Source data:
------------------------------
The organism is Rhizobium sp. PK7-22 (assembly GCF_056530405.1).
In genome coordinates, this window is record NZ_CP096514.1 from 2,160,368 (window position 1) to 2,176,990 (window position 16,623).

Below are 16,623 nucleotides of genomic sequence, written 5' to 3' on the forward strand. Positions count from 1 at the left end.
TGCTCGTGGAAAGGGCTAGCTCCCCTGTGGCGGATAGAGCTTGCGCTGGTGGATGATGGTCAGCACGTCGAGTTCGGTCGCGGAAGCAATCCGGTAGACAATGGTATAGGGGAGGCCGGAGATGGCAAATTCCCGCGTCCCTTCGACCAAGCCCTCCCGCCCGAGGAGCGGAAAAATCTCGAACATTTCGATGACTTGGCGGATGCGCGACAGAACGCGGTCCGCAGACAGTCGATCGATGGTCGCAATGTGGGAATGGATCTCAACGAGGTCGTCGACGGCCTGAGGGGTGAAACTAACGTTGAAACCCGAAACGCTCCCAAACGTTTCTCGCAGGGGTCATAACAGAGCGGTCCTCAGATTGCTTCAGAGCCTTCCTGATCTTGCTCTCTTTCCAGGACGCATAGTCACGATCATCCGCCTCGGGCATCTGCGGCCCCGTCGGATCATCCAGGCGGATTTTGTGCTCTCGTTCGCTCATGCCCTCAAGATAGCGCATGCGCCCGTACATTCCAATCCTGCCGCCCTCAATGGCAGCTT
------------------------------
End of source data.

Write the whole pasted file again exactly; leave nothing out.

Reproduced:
The organism is Rhizobium sp. PK7-22 (assembly GCF_056530405.1).
In genome coordinates, this window is record NZ_CP096514.1 from 2,160,368 (window position 1) to 2,176,990 (window position 16,623).

Below are 16,623 nucleotides of genomic sequence, written 5' to 3' on the forward strand. Positions count from 1 at the left end.
TGCTCGTGGAAAGGGCTAGCTCCCCTGTGGCGGATAGAGCTTGCGCTGGTGGATGATGGTCAGCACGTCGAGTTCGGTCGCGGAAGCAATCCGGTAGACAATGGTATAGGGGAGGCCGGAGATGGCAAATTCCCGCGTCCCTTCGACCAAGCCCTCCCGCCCGAGGAGCGGAAAAATCTCGAACATTTCGATGACTTGGCGGATGCGCGACAGAACGCGGTCCGCAGACAGTCGATCGATGGTCGCAATGTGGGAATGGATCTCAACGAGGTCGTCGACGGCCTGAGGGGTGAAACTAACGTTGAAACCCGAAACGCTCCCAAACGTTTCTCGCAGGGGTCATAACAGAGCGGTCCTCAGATTGCTTCAGAGCCTTCCTGATCTTGCTCTCTTTCCAGGACGCATAGTCACGATCATCCGCCTCGGGCATCTGCGGCCCCGTCGGATCATCCAGGCGGATTTTGTGCTCTCGTTCGCTCATGCCCTCAAGATAGCGCATGCGCCCGTACATTCCAATCCTGCCGCCCTCAATGGCAGCTT